There’s a tentative path forward for the Left if they can capture this, translate that visceral grumble into a politics of inspiration. But the path backwards is here too. Just after lunch on Saturday, Jeremy Corbyn speaks at the culture tent. He’s been asked to discuss his three books that changed the world. There are cheers as he arrives and he looks happy. A reverential hush comes over the crowd. It doesn’t matter what he’s going to say. It’s him that’s saying it. But there’s an immediate air of disappointment as he starts boring away about An Indigenous Peoples’ History of the United States. By the time he’s onto his visit to the Texas agricultural museum, and certainly by the time he starts actually reading from the book, even this captive audience begins to trickle away. He’s a grandfather reading stories, not a leader.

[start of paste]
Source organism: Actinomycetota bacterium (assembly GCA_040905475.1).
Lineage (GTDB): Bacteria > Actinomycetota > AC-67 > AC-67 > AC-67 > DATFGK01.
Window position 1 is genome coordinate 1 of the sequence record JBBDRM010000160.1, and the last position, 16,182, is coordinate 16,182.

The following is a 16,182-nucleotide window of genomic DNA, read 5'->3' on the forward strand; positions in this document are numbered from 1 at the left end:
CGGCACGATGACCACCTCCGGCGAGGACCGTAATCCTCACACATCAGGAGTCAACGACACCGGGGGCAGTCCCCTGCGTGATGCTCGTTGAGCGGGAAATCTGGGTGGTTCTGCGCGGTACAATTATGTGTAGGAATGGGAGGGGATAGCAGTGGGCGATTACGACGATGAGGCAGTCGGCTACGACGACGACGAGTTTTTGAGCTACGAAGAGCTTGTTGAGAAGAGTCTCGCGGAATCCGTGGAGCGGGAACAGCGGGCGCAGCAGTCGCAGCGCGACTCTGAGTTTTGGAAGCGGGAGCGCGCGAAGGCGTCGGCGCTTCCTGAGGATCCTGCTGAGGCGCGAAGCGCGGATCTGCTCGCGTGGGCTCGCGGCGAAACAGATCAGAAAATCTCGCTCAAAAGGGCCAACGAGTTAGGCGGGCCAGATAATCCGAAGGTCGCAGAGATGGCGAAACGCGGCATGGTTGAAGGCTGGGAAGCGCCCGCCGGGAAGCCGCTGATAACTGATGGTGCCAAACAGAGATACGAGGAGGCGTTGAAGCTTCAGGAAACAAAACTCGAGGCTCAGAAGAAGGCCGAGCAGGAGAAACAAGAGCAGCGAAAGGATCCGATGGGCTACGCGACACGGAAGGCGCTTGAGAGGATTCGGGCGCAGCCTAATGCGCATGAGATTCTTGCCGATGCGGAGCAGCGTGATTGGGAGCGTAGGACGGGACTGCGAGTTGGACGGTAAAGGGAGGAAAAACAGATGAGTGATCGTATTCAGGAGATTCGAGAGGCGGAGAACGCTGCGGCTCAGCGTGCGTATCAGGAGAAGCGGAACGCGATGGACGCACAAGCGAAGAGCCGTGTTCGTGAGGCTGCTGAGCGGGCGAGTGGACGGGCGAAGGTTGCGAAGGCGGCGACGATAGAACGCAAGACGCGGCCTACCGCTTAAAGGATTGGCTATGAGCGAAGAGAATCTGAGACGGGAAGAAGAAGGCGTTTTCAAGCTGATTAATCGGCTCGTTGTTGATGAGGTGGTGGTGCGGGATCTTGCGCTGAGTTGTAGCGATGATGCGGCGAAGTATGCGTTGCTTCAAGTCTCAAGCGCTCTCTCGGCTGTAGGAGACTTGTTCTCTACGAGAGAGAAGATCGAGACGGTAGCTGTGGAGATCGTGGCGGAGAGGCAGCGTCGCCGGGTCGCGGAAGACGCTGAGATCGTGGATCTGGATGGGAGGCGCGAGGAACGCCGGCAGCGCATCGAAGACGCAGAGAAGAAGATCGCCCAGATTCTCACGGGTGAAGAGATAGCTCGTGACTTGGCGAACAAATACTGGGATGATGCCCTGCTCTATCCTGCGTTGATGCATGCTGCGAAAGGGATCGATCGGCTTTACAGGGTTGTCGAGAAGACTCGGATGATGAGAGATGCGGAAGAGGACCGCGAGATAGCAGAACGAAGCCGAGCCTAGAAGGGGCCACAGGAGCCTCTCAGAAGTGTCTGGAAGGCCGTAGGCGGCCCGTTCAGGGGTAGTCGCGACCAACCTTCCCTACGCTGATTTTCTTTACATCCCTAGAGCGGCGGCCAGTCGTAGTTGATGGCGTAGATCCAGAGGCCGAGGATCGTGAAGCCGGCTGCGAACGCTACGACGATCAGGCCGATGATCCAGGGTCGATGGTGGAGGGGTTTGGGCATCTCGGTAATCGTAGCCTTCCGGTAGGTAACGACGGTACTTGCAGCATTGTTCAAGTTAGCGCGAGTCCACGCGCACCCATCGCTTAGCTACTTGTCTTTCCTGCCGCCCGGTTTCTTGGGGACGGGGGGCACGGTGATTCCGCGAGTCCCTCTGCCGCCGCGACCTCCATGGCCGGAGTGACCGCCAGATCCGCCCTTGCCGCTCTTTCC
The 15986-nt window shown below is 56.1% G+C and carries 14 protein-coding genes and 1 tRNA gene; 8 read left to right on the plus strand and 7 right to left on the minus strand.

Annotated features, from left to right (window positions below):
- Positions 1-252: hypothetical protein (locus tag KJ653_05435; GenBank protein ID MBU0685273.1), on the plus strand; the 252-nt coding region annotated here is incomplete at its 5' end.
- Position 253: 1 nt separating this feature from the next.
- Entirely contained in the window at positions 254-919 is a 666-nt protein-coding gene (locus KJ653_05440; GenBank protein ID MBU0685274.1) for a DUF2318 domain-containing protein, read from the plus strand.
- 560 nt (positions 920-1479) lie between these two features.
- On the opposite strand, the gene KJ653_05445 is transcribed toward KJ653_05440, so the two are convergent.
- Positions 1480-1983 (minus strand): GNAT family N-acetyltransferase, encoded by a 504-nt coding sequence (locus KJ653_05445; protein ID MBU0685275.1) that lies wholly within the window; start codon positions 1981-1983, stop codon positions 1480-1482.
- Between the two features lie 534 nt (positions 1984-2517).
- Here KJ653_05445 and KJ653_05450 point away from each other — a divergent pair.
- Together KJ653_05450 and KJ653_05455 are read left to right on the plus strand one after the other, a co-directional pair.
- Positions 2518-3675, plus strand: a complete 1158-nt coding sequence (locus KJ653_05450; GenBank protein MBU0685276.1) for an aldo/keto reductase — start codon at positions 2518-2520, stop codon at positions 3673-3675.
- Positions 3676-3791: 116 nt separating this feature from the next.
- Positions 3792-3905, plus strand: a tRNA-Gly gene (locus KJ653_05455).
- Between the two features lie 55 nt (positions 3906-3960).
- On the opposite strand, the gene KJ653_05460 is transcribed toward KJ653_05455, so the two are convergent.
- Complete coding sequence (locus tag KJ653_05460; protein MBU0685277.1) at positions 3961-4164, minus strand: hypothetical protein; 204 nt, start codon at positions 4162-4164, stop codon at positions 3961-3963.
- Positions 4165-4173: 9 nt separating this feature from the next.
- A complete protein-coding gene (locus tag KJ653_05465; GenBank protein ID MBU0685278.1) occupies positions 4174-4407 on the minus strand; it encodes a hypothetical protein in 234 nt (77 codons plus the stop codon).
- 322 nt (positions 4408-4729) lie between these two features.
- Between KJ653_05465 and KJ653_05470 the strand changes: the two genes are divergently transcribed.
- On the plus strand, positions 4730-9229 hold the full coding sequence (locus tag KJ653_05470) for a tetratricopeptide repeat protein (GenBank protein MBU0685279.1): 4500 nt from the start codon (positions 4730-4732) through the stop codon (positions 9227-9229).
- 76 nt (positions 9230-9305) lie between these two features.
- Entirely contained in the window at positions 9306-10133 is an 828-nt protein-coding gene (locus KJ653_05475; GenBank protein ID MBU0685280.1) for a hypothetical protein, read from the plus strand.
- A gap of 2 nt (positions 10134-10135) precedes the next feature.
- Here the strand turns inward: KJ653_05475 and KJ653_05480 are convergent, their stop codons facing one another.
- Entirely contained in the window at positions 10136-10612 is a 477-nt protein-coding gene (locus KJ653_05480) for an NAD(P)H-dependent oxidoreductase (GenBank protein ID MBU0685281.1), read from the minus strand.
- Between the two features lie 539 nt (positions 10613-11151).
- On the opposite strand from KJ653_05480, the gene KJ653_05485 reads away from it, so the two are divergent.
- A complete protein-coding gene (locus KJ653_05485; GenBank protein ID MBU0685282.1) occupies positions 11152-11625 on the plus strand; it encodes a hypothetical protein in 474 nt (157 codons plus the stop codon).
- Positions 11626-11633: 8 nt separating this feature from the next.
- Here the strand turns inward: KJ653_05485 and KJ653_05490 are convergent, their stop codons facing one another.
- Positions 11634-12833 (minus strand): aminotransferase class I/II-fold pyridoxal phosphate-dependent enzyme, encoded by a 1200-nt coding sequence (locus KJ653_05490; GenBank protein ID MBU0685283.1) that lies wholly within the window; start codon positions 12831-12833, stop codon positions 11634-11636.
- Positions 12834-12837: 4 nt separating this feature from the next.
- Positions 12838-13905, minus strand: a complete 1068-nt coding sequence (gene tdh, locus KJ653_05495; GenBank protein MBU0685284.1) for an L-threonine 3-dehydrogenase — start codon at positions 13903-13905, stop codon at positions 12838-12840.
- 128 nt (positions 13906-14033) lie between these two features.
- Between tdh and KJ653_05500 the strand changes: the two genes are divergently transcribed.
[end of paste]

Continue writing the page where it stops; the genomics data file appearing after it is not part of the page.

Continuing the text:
But Keir Starmer’s not their leader either. Whenever I mention his name people look revolted. Some look as though they’re going to spit. I ask Ben to describe him in a word and he laughs: “You wouldn’t be able to say it.” (“Tosser”, he later clarifies.) “I don’t have enough swear words,” an otherwise kindly 77-year-old woman tells me, shaking her head. The hard Left had an accord with the Labour Party so long as Corbyn was in charge, perhaps even as long as Starmer pledged to imitate his policy platform. But the purges, the obsessive ideological discipline, have forced them elsewhere. Lewis Nielsen (joint national secretary of the SWP and an organiser of Marxism 2023) tells me their strength and their success lie outside Parliament, “in protests, with strikes… Real change comes from below”.